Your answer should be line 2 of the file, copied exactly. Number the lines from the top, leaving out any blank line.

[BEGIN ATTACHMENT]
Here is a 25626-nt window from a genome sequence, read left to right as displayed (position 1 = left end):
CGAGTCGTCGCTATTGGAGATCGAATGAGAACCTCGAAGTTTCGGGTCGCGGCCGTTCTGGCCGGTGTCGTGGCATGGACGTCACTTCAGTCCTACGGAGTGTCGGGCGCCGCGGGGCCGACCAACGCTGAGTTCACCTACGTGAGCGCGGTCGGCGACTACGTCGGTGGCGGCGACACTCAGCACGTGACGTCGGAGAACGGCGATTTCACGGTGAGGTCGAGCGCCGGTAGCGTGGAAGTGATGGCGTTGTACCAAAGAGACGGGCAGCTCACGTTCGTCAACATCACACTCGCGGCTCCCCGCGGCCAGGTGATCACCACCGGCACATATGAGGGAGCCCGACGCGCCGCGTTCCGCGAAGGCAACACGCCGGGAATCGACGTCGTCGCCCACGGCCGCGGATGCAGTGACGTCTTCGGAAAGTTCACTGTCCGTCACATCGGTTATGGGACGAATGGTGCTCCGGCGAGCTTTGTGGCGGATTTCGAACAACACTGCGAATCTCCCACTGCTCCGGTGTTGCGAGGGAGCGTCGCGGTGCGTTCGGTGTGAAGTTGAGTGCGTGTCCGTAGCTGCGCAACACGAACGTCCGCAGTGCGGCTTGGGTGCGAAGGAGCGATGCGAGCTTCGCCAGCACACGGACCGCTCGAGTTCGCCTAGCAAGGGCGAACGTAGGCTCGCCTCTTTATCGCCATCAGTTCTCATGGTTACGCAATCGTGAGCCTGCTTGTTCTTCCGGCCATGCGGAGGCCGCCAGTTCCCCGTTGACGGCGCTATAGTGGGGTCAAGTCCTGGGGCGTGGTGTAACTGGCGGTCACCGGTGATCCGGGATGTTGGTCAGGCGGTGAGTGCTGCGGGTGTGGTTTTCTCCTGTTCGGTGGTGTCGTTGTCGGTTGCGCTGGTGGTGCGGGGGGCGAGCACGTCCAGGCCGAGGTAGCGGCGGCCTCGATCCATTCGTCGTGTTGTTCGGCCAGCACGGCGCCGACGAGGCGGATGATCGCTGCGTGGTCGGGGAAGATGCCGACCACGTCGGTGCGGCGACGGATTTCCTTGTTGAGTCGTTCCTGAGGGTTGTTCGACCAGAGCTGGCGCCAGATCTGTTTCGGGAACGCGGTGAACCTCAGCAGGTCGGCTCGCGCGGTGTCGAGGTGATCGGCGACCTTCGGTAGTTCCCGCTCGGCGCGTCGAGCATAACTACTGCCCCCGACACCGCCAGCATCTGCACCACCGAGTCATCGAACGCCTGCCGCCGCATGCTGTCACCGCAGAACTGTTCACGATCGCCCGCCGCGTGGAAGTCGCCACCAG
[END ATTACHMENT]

CGAGTCGTCGCTATTGGAGATCGAATGAGAACCTCGAAGTTTCGGGTCGCGGCCGTTCTGGCCGGTGTCGTGGCATGGACGTCACTTCAGTCCTACGGAGTGTCGGGCGCCGCGGGGCCGACCAACGCTGAGTTCACCTACGTGAGCGCGGTCGGCGACTACGTCGGTGGCGGCGACACTCAGCACGTGACGTCGGAGAACGGCGATTTCACGGTGAGGTCGAGCGCCGGTAGCGTGGAAGTGATGGCGTTGTACCAAAGAGACGGGCAGCTCACGTTCGTCAACATCACACTCGCGGCTCCCCGCGGCCAGGTGATCACCACCGGCACATATGAGGGAGCCCGACGCGCCGCGTTCCGCGAAGGCAACACGCCGGGAATCGACGTCGTCGCCCACGGCCGCGGATGCAGTGACGTCTTCGGAAAGTTCACTGTCCGTCACATCGGTTATGGGACGAATGGTGCTCCGGCGAGCTTTGTGGCGGATTTCGAACAACACTGCGAATCTCCCACTGCTCCGGTGTTGCGAGGGAGCGTCGCGGTGCGTTCGGTGTGAAGTTGAGTGCGTGTCCGTAGCTGCGCAACACGAACGTCCGCAGTGCGGCTTGGGTGCGAAGGAGCGATGCGAGCTTCGCCAGCACACGGACCGCTCGAGTTCGCCTAGCAAGGGCGAACGTAGGCTCGCCTCTTTATCGCCATCAGTTCTCATGGTTACGCAATCGTGAGCCTGCTTGTTCTTCCGGCCATGCGGAGGCCGCCAGTTCCCCGTTGACGGCGCTATAGTGGGGTCAAGTCCTGGGGCGTGGTGTAACTGGCGGTCACCGGTGATCCGGGATGTTGGTCAGGCGGTGAGTGCTGCGGGTGTGGTTTTCTCCTGTTCGGTGGTGTCGTTGTCGGTTGCGCTGGTGGTGCGGGGGGCGAGCACGTCCAGGCCGAGGTAGCGGCGGCCTCGATCCATTCGTCGTGTTGTTCGGCCAGCACGGCGCCGACGAGGCGGATGATCGCTGCGTGGTCGGGGAAGATGCCGACCACGTCGGTGCGGCGACGGATTTCCTTGTTGAGTCGTTCCTGAGGGTTGTTCGACCAGAGCTGGCGCCAGATCTGTTTCGGGAACGCGGTGAACCTCAGCAGGTCGGCTCGCGCGGTGTCGAGGTGATCGGCGACCTTCGGTAGTTCCCGCTCGGCGCGTCGAGCATAACTACTGCCCCCGACACCGCCAGCATCTGCACCACCGAGTCATCGAACGCCTGCCGCCGCATGCTGTCACCGCAGAACTGTTCACGATCGCCCGCCGCGTGGAAGTCGCCACCAG